Brothers in Arms - Lois McMaster Bujold

The Dendarii reach Earth for supplies, medical aide and monetary compensation, and while Miles tries to sort all this out, he gets to know Duv Galeni, essentially his superior in Barrayar's Embassy on Earth, a Komarran who lost his family during the Komarran occupation and now serves as some kind of poster boy for the integration of Komarrans into the Imperial service. And Miles has to juggle his various identities, coming up on the spot with a clone theory when his cover as Admiral Naismith is threatened to be blown. Little does he know at that moment that there's more truth to his invention than he's dreamed possible.

 

"Brothers in Arms" introduces two major players within the saga: There's Duv Galeni who's going to become one of Miles's closest allies within the service (of course, while grumbling about it), and then there's Miles's clone brother Mark, created by Galeni's father to replace Miles, take over the Empire and usher in a revolution from within against the Vorkosigans and from without in the form of another Cetagandan invasion... at least that's the plan.

 

Duv Galeni's quite a complex character. As Komarran he's always under suspicion, yet he was admitted into the Imperial Service thanks to Aral. As a history scholar he knows to question what he's been told about the Barrayaran annexion of Komarr, and he knows that sometimes you have to leave the past behind to embrace the future. His confrontation with his father, whom he thought dead, puts all that he's worked for in danger. I absolutely appreciate Galeni, he's complex, he's honest and honorable, and he thinks before acting (something Miles has troubles with at times). And I love the fact that Aral's hunches about people pay off here again, a skill Miles has inherited from his father, to gather people around himself who are not afraid to speak their mind, who are loyal and worthy of Miles (and Aral)'s high regard and loyalty in return.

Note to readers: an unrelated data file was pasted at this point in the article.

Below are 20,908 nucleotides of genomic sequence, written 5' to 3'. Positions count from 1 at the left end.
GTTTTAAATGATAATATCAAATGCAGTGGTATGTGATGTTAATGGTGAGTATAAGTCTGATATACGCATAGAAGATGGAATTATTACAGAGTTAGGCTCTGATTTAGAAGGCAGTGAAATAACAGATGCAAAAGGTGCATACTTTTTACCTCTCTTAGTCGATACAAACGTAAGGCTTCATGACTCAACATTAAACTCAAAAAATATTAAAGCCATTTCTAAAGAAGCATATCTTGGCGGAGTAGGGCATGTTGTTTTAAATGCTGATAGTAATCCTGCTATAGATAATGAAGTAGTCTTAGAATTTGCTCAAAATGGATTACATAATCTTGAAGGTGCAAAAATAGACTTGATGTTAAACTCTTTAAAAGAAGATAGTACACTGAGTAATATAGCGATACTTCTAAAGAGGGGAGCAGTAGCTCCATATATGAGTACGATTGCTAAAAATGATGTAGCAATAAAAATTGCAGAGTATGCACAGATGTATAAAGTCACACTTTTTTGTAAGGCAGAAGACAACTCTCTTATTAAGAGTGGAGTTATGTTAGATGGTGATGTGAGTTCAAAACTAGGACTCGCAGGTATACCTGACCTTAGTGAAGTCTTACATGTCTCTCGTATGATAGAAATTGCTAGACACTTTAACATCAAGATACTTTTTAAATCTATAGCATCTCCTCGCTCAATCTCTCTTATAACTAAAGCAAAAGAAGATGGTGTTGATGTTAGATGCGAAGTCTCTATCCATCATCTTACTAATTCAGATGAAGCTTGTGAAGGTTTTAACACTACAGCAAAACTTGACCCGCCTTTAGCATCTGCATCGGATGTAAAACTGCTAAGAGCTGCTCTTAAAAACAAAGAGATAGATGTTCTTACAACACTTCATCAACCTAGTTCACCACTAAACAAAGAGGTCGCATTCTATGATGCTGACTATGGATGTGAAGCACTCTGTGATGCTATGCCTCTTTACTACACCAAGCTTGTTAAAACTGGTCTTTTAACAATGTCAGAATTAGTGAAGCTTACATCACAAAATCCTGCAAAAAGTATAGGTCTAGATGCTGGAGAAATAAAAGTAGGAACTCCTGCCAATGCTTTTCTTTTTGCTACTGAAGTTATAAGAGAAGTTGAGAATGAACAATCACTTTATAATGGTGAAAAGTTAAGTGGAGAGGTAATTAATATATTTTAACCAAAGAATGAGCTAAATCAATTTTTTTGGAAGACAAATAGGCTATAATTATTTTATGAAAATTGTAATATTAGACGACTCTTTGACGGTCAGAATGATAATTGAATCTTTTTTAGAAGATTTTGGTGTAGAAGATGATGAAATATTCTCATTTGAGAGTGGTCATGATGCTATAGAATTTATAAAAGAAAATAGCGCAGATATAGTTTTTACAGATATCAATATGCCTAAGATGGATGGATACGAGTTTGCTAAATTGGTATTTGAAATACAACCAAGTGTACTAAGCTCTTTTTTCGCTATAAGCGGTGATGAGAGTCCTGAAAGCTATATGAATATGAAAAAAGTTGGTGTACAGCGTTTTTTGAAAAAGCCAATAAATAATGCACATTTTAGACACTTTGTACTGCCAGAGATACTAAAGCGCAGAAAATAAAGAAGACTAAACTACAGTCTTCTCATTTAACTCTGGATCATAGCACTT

Speaking of Miles: He's got to convince his adolescent clone who's come to hate him - who wouldn't after having had to endure countless surgeries to physically resemble Miles, endless conditioning to resemble him in his manners and be able to pass off for him (even fooling Ivan who arguably knows Miles best) -, who's come to hate everything Barrayaran that actually there might be a real place for him within Miles's family, within the Barrayaran Empire. The confrontations between those two were definitely the highlight of this novel - and again show off Miles's people skills, his awareness of his unique origin, his loneliness as an only child (and the reasons for that)... and Mark's own yearning for a family and home even though he's not yet ready to act on that and face Barrayar as his own man, not a puppet of a fanatic.

 

On a sidenote, especially in the light of "Gentleman Jole and the Red Queen", I paid particular attention to Miles saying that, although Aral and Cordelia could have had more children due to advances in medical science especially on Beta, they didn't even consider going down that route due to Miles's ambiguous standing in Barrayaran society.

 

Things are about to come to a head soon: Is Miles ready to face life on Barrayar? Or are the strings attaching him to the Dendarii, his position at the head of command, not being weighed down by his physical impediments and common prejudice, and Elli who's not willing to settle down on backward Barrayar, too strong? Are Admiral Naismith's days counted anyway now that the Cetagandan might have discovered Miles undercover role? And Mark? Where's he going to pop up next? Great setup for the next stage in the Vorkosigan-saga.